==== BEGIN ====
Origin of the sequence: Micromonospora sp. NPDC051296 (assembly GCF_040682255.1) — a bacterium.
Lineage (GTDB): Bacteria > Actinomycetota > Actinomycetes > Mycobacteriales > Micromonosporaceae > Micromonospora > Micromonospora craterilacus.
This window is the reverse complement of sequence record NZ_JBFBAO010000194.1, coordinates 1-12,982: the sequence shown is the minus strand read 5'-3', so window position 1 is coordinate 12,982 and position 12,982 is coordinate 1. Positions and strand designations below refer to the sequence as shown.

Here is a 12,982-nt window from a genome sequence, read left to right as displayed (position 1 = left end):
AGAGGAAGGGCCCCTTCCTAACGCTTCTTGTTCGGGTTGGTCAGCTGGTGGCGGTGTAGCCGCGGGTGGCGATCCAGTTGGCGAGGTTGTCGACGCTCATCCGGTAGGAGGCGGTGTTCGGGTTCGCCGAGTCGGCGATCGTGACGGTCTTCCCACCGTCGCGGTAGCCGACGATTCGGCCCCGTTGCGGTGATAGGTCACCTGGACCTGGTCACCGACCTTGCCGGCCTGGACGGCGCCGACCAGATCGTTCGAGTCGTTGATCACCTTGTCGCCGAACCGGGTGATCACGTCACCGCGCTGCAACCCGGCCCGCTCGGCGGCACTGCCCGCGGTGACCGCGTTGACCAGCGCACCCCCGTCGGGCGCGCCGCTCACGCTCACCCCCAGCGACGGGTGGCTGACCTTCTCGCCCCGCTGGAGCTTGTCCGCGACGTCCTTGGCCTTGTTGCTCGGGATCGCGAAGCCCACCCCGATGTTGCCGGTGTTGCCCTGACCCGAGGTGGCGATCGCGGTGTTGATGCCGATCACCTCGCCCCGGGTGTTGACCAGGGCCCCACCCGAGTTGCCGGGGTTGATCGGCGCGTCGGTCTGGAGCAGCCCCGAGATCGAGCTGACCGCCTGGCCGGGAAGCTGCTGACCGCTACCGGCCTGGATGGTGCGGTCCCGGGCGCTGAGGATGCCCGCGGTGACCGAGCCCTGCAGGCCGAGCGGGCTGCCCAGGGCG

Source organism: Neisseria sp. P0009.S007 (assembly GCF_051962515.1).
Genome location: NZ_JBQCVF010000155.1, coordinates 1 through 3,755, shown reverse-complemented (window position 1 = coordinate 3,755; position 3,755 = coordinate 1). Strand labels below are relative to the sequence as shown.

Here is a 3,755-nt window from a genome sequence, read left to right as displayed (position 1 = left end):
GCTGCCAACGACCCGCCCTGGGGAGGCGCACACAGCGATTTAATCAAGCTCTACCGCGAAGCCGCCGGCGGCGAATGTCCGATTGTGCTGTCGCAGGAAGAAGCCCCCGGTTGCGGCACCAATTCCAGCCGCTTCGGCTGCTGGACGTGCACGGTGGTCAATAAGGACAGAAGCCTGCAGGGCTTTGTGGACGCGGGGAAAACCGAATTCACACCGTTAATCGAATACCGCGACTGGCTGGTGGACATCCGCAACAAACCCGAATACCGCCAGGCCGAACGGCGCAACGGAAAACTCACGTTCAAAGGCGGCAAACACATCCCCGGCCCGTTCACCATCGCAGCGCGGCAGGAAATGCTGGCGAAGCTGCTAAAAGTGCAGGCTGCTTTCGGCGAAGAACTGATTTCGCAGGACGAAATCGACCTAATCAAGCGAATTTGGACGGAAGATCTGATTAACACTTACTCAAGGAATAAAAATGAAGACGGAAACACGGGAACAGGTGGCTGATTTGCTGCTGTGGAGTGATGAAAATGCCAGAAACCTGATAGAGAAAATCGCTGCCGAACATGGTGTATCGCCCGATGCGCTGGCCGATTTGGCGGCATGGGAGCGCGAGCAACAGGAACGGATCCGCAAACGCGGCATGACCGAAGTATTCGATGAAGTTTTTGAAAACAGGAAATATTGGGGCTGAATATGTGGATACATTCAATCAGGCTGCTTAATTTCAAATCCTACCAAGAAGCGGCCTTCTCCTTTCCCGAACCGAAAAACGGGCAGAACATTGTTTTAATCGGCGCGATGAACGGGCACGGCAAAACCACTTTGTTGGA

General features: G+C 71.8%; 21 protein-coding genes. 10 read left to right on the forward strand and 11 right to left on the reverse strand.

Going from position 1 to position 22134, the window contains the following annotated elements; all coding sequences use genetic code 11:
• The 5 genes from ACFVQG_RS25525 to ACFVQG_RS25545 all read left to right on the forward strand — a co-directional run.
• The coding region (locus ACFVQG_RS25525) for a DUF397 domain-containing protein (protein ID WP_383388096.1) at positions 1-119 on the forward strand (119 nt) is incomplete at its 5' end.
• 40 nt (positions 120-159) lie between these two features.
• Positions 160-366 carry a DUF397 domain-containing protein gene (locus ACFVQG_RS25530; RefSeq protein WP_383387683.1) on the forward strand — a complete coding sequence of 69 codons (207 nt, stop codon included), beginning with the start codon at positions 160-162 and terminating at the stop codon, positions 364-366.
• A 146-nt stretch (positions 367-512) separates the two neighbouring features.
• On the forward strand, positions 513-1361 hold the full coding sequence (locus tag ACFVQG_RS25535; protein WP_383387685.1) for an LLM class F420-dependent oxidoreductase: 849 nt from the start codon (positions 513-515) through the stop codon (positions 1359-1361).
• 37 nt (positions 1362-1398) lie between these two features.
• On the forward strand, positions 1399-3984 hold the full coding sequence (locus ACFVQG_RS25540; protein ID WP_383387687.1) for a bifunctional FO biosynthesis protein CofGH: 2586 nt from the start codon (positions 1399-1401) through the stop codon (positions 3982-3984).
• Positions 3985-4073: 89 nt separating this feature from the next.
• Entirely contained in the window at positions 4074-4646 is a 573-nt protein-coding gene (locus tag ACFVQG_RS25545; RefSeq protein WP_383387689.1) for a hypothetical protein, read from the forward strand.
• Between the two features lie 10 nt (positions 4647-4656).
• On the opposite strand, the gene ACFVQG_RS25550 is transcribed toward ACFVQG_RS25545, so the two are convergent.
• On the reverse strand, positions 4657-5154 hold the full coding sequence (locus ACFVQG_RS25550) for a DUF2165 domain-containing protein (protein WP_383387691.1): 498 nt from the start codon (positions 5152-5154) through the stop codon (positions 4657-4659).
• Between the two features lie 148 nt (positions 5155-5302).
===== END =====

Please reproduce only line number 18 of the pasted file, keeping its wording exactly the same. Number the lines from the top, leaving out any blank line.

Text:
• 37 nt (positions 1362-1398) lie between these two features.